There's the psychological aspect of arming a slave, a white Confederate officer would equate to a slave master, which I'm quite sure there was no love loss. The percentage of a black soldier taking a potshot at a white Confederate officer would be rather high, considering there were officers in modern wars who were wasted by members of the rank and file and they barely knew each other. Imo, white Confederate officers would have been in grave danger and the Union would have been the least of the their worries. The thought of getting fragged would have spread fear through the Confederate high command, which I don't believe for a second they were that stupid to put themselves in such a vulnerable situation. If anyone on this board was in military infantry they would know exactly what I'm talking about to the (T).

Consequently, if there were any black Confederate troops, they were not armed and worked non-combat jobs.
 
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Old_Glory

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Author wrote what was posted in the OP. Said War was Fought to end Slavery. It did end it. Not why it was fought. There is a difference.

The author gives away his motivation just in what is in the first post of this thread. Look carefully.

"hoped to demonstrate that if free and enslaved black men fought in Confederate ranks, the war could not have been fought to abolish slavery. "

The author is pointing the figure away from himself, but the truth is "Black Confederates" must stay a myth so that the author can continue to perpetrate the myth that the War was over slavery. If the author accepts Black Confederates, it damages his precious narrative of the War.
 

WJC

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All under the guise of "research", ignoring what the Confederate Government allowed in it's recruiting laws, arming blacks/slave laws...:nah disagree:
Folk seem to be guilty of doing exactly what they accuse Levin of doing, ignoring what they don't want folk to see!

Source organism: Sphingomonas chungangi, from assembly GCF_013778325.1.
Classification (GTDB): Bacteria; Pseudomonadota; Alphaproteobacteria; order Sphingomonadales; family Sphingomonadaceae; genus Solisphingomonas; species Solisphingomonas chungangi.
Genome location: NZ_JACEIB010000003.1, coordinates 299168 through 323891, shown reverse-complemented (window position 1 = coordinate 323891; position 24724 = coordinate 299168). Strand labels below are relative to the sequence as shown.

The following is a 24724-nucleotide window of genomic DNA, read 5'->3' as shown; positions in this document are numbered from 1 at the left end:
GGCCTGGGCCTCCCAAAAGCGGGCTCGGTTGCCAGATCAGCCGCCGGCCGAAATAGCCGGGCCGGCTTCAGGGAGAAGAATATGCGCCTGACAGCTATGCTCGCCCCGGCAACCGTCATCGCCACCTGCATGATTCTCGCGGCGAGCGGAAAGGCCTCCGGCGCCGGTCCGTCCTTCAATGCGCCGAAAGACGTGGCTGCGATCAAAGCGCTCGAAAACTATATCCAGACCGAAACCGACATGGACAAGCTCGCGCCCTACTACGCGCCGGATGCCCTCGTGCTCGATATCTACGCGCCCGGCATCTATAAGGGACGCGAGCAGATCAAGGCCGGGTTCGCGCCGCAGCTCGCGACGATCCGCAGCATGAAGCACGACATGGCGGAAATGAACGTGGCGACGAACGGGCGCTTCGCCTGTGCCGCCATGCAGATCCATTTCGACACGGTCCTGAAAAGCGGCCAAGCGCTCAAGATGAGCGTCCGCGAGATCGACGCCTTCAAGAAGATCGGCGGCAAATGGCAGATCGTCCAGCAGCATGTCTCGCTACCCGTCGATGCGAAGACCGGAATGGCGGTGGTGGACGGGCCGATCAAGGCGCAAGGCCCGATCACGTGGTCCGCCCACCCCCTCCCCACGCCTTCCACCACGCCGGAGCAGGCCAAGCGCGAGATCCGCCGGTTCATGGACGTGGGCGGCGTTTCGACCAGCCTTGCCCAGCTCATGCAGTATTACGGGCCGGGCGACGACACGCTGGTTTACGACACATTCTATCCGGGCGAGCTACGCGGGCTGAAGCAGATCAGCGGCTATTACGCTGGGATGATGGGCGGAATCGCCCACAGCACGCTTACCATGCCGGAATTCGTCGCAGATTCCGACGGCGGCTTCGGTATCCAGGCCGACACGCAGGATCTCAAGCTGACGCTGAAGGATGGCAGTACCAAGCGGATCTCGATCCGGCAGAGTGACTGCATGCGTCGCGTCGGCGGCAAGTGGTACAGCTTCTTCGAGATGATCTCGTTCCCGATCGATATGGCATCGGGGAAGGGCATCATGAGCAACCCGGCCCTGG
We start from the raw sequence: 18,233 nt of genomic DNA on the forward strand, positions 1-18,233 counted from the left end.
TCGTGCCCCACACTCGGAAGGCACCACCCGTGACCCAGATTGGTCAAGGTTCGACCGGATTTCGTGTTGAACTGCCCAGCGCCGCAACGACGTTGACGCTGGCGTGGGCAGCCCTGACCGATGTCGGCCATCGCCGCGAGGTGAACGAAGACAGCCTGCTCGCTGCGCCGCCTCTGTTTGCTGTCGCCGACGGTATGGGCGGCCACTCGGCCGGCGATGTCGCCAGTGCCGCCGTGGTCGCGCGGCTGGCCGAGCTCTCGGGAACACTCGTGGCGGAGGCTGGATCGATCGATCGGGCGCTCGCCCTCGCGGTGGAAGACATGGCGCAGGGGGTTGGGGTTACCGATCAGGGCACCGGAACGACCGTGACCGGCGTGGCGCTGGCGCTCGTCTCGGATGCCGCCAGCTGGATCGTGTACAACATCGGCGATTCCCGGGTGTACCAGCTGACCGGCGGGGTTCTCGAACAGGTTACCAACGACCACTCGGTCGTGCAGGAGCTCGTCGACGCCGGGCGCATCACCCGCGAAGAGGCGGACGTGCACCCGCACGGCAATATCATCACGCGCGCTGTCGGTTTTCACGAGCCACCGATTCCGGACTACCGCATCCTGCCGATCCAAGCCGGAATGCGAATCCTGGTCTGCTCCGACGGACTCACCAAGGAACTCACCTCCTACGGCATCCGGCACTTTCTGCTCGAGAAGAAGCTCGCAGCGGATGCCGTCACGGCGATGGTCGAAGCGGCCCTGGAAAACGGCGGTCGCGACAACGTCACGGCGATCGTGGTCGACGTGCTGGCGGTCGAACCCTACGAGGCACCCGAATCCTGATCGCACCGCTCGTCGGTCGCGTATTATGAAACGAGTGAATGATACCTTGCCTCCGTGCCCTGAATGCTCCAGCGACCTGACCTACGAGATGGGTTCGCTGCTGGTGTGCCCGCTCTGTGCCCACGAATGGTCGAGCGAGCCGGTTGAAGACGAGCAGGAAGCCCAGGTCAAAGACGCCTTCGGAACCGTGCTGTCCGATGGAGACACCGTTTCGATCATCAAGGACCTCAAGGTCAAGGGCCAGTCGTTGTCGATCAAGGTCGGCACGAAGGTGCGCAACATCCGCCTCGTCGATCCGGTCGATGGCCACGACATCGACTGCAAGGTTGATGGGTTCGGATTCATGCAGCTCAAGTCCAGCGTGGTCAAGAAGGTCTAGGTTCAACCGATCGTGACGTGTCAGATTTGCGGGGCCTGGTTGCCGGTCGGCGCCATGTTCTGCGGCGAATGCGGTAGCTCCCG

Kevin Dally
Thanks for your response.
I don't believe anyone in any of the many 'Black Confederate' threads has ignored the rebel government's laws against recruiting Blacks. Those laws did not change until 1865, so most (if not all) agree that the number of Blacks officially recruited under the authority of the central government are few.
At the same time, we know that there were Blacks serving in various capacities in the rebel forces. Most were slaves provided by their 'owners' under contract to serve as laborers. But there were others who served as cooks, grooms for animals, servants to various officers.
The threads I mentioned are trying to identify these now largely forgotten individuals.
Is that wrong? That depends upon individual opinions. One thing about our Forum, no one forces any member to participate or even view a thread that he/she may not think interesting or appropriate.
 

WJC

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"hoped to demonstrate that if free and enslaved black men fought in Confederate ranks, the war could not have been fought to abolish slavery. "
That thought did not originate with Mr. Levin. There are many, perhaps better qualified, historians who point to the fact that the subject of 'Black Confederates' was generally ignored until the 1960s/1970s when it entered the conversation, seemingly as a response to the Civil Rights Movement.
Whatever the reason, an ngram viewer graph of the term "Black Confederates" in the literature shows it was negligible until the mid-1960's and dramatically increased in the 1990s.
Black Confederates NGram.png
 
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I do not want to read a book about Confederates from someone located in Boston. That should not be shocking in the least.

I understand a lot of these history books may disagree with a long cherished belief. So some people constructs their personal 1984, and acts as their own big brother. Its very human. But its not the way to gain an understanding of historical events.